Think small . . . think Medieval

In Australia the debate about so-called asylum seekers continues to polarize public opinion, with the young (and foolish) saying all should be welcome, causing a flood of immigrants ill-prepared for life in a sophisticated economy, and all the consequences of having a large minority of alienated people who feel discriminated and dispossessed.

And whenever the problem is pictorialized we see a good looking young couple with pretty children, ignoring the fact that 70% or more of the so-called asylum seekers are males between the ages of 18 and 40. Very few of them are eligible for legitimate refugee status which assures them entry to Australia.

What is even more relevant is that more than 90% of asylum seekers worldwide stay within their region living in refugee camps in neighbouring countries. Wouldn’t we be better off spending our money helping them to build a better life, and returning the 90% of international asylum seekers flooding Europe (and Australia) who are not bona fide refugees to help them build that better life? How can that be achieved?

Read Rory Stewart’s book, OCCUPATIONAL HAZARDS. He was an interim Govenor of a Province in Southern Iraq after the Second Gulf War. His book contains many insights into the situation on the ground outside of the Green Zone in Baghdad, where the delusional interim government hid away in their luxury villas with MacDonalds,and Pizza Hut and Dunkin Donuts, for comfort.

After some time living in a very dangerous and chaotic environment Rory managed to persuade the State Department Yahoos in the Green Zone to send a gunship to his main town. He declared a curfew, and the gunship, fully armed and equipped with night vision circled the town all night, shooting anybody who broke the curfew. Within 2 days “normal life” returned to the town. Street markets sprang up selling fruit and vegetables from the surrounding countryside – and shopkeepers lifted their shutters and began trading again.

In medieval times people lived inside the walls of fortified towns, and at dusk they withdreww from the fields, or from the sea if they lived on the coast, and stayed safe within the walls. Surely in these Hi-Tec times we could build a series of safe and secure walled towns in the refugees’ home regions, patrolled at night by armed drones controlled by computer from a command centre within the town?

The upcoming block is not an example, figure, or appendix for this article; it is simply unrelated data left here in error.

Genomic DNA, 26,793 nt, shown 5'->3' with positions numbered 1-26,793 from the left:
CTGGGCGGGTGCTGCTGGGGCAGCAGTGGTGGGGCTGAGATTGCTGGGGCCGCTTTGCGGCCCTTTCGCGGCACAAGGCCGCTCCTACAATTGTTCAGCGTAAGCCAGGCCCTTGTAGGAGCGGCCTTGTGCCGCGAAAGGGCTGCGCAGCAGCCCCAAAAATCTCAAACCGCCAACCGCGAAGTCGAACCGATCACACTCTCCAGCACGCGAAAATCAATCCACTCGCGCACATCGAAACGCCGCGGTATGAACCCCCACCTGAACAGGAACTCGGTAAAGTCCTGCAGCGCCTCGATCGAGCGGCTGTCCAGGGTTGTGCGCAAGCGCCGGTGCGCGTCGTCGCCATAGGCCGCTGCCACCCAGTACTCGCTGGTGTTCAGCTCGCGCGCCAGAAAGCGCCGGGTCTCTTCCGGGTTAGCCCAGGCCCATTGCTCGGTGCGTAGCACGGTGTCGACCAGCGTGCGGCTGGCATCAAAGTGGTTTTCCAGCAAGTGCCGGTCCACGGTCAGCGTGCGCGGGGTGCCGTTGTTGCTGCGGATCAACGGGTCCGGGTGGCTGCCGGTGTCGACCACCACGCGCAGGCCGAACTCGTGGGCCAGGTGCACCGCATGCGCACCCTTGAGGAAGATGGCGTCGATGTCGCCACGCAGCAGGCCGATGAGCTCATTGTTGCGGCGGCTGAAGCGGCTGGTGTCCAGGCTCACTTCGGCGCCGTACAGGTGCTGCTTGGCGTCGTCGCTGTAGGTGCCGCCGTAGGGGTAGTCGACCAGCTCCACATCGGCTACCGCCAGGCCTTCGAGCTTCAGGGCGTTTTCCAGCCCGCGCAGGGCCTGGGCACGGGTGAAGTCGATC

It is those lacking in emotional intelligence who see the world as a Hollywood uniformity of young and beautiful people, living in the artificial environment of huge cities, dressed in jeans and T-shirts, locked into their mobile phones/tablets twittering away their days. Just as 90% of all refugees stay in their region, 90% of the human race wants to live a life that is grounded in their culture and history.

Western Governments understand the problems facing the Third World – they do not understand the people. Just as the Movers & Shakers in The Green Zone did not understand Iraq. Read Rory Stewart, and if you want some more insights into the Middle East then read my book THE GULF “Reaping the Whirlwind”.

It is written from the perspective of Western expatriates who washed up there from the 1970s when the price of crude oil jumped from $5 to $25 per barrel and gave the Gulf Emirs wealth (almost) beyond the dreams of avarice, until the events 9/11, which were a direct consequence of that wealth,

You can preview THE GULF at:

www.amazon.com

or

www.amazon.co.uk

and download it if you have a Kindle.

Or if you prefer a real book you can order the paperback edition with free delivery worldwide from:

www.thebookdepository.co.uk

Using the ISBN number is 978-1908147097

or direct from my publisher

www.feedaread.com

Advertisements

Leave a Reply

Fill in your details below or click an icon to log in:

WordPress.com Logo

You are commenting using your WordPress.com account. Log Out / Change )

Twitter picture

You are commenting using your Twitter account. Log Out / Change )

Facebook photo

You are commenting using your Facebook account. Log Out / Change )

Google+ photo

You are commenting using your Google+ account. Log Out / Change )

Connecting to %s